April 26, 2007
As a followup to my last post about the surprising longevity of the Sony Ericsson P990i battery under (light) WiFi usage, I ran a similar test on the Nokia N95.
Again, I connected Salling Clicker 3.5 (non-public beta) via WiFi to my computer and went to bed. As with the P990, in the morning I was able to pick up the N95 and control iTunes right away. Here’s the shocker, though, considering the N95 has been pretty much slammed in many reviews for its battery life (or rather its lack thereof):
The battery indicator showed no signs of drainage (all bars were lit)! I suspect Nokia chose to give the N95’s battery indicator a rather aggressive “curve” (by which I mean that it will stay high for quite some time and then drop quickly). Still, I find it pretty darn impressive that we were able to stay attached to the WiFi network for eight hours without noticeable power drain.
I’ve been using the N95 for about a week now, and it’s a really quite a fun device. I hope to find the time to write a post about my experiences later. Stay tuned.
(Dave asked if the 3G-radio was on during this test: yes it was)
April 25, 2007
A few days ago I ran a “long-haul” WiFi test with the upcoming 3.5 version of Salling Clicker. Basically, I wanted to see (1) what kind of battery drainage one should expect and more importantly (2) that the connection didn’t go stale after a while of idleness. The results were a bit surprising!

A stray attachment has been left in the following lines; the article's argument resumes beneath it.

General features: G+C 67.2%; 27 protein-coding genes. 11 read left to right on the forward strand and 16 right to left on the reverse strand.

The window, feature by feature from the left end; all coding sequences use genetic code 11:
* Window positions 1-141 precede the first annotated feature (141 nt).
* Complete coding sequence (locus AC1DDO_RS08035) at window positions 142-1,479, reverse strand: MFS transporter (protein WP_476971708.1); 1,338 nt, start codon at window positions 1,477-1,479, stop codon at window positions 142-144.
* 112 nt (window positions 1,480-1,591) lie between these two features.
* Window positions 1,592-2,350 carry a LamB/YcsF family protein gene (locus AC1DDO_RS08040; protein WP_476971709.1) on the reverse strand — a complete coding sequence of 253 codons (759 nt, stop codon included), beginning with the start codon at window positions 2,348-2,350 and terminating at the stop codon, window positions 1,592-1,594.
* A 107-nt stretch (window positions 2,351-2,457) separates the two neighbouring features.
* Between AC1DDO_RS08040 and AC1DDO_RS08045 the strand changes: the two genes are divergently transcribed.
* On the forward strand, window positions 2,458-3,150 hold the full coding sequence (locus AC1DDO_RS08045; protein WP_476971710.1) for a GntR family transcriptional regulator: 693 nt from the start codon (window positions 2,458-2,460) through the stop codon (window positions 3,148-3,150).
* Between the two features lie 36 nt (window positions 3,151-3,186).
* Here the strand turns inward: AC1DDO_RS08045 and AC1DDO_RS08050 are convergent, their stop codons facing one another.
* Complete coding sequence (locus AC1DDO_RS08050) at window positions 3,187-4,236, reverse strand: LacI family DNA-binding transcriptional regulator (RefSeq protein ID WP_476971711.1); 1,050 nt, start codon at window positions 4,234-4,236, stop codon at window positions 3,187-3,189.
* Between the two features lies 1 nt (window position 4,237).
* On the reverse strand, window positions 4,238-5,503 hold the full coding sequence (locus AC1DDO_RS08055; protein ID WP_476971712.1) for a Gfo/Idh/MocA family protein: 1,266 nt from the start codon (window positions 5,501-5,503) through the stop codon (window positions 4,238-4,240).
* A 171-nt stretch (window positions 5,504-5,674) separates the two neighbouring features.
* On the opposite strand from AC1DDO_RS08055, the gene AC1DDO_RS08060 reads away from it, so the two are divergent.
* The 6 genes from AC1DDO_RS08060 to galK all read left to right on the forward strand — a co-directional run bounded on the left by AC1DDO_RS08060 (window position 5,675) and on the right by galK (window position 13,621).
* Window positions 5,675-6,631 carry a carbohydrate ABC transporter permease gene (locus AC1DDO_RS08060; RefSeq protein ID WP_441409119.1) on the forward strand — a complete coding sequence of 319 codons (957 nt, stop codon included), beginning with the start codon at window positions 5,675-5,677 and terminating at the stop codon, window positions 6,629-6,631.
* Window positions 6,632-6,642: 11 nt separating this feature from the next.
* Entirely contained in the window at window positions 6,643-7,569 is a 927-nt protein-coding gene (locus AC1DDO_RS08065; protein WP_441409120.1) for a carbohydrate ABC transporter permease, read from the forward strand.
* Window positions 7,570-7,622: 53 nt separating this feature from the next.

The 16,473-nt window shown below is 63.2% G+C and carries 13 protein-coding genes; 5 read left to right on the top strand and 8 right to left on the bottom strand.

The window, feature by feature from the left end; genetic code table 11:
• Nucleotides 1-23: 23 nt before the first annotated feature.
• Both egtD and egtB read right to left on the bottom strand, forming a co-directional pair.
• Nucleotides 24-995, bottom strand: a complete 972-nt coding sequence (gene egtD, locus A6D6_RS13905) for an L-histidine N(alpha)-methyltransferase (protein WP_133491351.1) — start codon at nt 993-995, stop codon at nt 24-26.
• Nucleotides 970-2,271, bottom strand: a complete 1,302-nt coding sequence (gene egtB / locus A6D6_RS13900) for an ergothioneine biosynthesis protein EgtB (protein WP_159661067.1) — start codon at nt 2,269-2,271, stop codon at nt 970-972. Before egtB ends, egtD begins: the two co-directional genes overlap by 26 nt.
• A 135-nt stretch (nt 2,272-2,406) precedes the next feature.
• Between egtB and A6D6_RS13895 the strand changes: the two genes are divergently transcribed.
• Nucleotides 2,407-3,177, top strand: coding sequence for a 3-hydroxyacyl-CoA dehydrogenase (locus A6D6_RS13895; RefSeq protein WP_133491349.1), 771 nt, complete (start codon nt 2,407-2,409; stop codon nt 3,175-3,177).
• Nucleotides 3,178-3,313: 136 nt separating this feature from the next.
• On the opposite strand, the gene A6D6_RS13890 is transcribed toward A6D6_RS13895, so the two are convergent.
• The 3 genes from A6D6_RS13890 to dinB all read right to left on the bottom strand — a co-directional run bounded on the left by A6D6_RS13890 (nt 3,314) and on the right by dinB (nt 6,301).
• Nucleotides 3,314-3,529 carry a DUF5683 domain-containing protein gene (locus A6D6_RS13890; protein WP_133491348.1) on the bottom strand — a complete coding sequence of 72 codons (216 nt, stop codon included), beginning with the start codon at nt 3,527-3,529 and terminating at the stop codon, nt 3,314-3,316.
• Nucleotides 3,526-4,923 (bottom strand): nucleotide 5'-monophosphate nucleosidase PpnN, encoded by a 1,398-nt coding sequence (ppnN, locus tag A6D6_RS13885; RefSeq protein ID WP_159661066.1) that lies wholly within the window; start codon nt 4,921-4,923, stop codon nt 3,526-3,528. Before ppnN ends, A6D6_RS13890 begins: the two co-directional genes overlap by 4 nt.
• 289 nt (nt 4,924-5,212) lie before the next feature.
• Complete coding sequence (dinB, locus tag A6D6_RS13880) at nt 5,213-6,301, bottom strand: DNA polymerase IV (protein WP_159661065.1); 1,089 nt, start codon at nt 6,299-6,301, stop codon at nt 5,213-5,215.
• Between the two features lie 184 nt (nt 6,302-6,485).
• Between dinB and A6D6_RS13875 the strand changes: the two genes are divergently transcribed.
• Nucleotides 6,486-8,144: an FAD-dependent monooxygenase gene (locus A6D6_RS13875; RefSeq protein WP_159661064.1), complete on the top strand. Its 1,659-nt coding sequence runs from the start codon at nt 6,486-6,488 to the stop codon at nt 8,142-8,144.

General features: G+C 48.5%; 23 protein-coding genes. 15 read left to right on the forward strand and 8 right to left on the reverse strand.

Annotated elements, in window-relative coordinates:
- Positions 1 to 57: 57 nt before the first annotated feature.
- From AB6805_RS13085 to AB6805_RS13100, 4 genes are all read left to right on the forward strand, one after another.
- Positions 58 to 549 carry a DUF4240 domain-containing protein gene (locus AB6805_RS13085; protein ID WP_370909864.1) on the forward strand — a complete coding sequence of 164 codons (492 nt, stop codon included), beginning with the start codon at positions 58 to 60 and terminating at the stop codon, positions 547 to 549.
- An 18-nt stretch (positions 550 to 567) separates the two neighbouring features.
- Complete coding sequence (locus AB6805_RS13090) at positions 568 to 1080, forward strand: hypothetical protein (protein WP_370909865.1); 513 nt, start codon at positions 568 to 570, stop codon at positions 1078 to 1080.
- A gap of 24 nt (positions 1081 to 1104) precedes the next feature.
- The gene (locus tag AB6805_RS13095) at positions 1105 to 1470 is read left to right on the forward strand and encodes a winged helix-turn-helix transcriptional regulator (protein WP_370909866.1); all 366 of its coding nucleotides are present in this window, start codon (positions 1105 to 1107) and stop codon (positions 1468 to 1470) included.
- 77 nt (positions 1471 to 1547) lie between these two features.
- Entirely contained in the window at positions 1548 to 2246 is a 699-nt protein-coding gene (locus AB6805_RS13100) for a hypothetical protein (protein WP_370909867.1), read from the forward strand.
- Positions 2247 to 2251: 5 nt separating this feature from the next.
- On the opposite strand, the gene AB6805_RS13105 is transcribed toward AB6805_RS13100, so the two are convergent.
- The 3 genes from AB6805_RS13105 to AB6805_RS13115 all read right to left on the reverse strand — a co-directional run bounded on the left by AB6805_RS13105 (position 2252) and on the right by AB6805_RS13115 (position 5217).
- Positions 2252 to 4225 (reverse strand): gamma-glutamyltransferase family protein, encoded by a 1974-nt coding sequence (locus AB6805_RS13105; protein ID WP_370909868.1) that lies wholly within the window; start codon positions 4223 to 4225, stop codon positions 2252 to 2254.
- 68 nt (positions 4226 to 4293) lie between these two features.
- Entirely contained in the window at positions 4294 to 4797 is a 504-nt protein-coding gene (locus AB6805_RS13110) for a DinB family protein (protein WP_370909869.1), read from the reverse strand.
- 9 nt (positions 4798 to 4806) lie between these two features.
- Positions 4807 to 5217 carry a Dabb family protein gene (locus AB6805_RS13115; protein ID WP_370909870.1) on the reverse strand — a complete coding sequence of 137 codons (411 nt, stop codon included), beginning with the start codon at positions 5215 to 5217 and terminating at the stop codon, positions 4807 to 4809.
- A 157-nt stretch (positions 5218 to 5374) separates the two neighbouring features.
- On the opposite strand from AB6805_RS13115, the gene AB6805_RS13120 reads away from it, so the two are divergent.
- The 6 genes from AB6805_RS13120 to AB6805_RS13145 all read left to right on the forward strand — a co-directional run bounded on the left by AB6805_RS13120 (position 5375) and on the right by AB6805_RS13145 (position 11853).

I ran the test overnight (for about six hours) with a Sony Ericsson P990i phone, and I’m happy to report that the connection didn’t go stale; I was able to pick up the phone and control iTunes right away. What really impressed me, though, was how much battery life there was left in this phone.
This is in spite of the phone being connected via WiFi for 6 hours! I didn’t take any battery capacity percentage readouts either before or after the test, but the graphical meter on the phone’s display appears to have moved just a little bit over to the left. I was kind of expecting a nearly drained battery after such an extended connection time.
During this test, there was minimal traffic on the network. I wasn’t actually controlling anything with Salling Clicker. But, this type of “idle” connectivity is still useful; had I been listening to really loud music in iTunes, for instance, Salling Clicker would have automatically paused the music, and I would have been able to hear the phone.
It’s pretty obvious that WiFi chipsets have gone a pretty long way from where they were just a few years ago. During heavy use, I’d still expect power drainage to be significant, however. I don’t know how other phones perform quite yet, but I’ll probably try this with some other new phones.